In This Review

Navies and Nations
Navies and Nations
By Hector Bywater
Houghton Mifflin, 1927, 292 pp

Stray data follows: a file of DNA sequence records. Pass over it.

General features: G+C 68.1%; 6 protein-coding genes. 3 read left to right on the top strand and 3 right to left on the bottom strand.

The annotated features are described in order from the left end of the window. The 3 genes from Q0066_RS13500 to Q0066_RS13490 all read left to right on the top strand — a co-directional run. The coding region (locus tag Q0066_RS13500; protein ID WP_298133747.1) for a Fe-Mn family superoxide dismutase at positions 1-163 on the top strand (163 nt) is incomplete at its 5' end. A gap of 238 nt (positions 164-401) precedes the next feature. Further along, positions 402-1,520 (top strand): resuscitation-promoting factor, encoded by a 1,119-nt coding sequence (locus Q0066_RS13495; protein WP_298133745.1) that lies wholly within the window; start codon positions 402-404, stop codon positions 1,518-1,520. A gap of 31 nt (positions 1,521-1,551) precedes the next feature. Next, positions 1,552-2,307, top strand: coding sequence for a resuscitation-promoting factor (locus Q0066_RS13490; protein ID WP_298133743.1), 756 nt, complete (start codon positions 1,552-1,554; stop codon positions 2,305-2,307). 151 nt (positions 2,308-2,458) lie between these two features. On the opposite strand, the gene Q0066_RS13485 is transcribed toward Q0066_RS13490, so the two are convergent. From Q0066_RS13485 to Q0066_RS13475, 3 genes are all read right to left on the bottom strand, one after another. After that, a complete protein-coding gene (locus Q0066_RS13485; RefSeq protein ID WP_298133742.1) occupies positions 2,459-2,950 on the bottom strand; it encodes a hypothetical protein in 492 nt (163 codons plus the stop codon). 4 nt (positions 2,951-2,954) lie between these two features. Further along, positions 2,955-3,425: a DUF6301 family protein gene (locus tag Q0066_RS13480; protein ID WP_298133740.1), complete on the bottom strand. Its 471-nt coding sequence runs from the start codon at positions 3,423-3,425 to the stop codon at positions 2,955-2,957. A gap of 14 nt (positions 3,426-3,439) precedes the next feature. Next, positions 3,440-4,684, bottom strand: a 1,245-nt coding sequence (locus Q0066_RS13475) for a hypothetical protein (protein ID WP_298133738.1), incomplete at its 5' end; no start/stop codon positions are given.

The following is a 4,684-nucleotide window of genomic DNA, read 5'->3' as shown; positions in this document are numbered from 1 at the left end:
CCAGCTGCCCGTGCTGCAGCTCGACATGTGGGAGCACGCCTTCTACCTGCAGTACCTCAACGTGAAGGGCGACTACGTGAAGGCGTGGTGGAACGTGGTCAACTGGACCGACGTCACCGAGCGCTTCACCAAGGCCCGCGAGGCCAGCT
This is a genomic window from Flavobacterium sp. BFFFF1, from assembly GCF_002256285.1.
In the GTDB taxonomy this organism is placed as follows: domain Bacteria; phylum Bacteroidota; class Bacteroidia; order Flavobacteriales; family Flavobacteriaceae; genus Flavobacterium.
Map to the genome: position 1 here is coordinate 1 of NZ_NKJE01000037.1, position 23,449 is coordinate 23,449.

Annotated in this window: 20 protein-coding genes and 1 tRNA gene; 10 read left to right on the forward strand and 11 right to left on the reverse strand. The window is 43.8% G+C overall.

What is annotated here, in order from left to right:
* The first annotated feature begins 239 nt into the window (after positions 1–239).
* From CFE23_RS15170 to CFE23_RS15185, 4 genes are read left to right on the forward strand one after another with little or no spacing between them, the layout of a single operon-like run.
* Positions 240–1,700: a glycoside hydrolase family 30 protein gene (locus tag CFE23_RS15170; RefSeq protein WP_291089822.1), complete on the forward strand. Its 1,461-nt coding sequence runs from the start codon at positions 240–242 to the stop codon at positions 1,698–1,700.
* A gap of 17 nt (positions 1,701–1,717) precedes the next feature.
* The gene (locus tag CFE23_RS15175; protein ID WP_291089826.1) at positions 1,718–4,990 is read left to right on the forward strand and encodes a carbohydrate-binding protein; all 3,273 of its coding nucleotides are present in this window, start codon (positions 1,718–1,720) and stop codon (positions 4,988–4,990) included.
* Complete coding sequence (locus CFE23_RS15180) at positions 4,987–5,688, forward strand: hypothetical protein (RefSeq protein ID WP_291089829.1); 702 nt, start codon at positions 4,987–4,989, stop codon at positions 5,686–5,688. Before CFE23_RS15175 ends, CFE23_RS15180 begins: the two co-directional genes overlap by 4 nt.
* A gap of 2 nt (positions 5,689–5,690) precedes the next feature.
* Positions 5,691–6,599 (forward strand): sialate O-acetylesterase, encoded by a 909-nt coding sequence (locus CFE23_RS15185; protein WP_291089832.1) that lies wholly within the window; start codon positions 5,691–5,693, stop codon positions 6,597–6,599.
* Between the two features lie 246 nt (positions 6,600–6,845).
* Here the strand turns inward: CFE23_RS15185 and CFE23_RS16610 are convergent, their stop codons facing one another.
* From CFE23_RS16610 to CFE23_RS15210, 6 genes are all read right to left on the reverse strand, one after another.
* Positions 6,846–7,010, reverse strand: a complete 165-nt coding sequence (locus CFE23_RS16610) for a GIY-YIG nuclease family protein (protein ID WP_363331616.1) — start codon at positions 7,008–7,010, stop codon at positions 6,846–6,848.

This is one of the outstanding books of the last few months, and, in view of the Geneva Conference, could hardly have been more timely. Mr. Bywater, who is a recognized writer on naval problems, here surveys the developments that have taken place since the Washington Treaties and examines the political needs which the various nations may advance in favor of larger naval armaments. While admitting that in many cases nations have cause for apprehension, the writer comes to the conclusion that none of the great powers need really fear aggression and that the obstacles to disarmament are by no means insuperable. The argument, based upon an almost unrivalled knowledge of the facts and figures, is forcefully presented, and the book can be highly recommended to those who have found themselves lost in the mists of propaganda.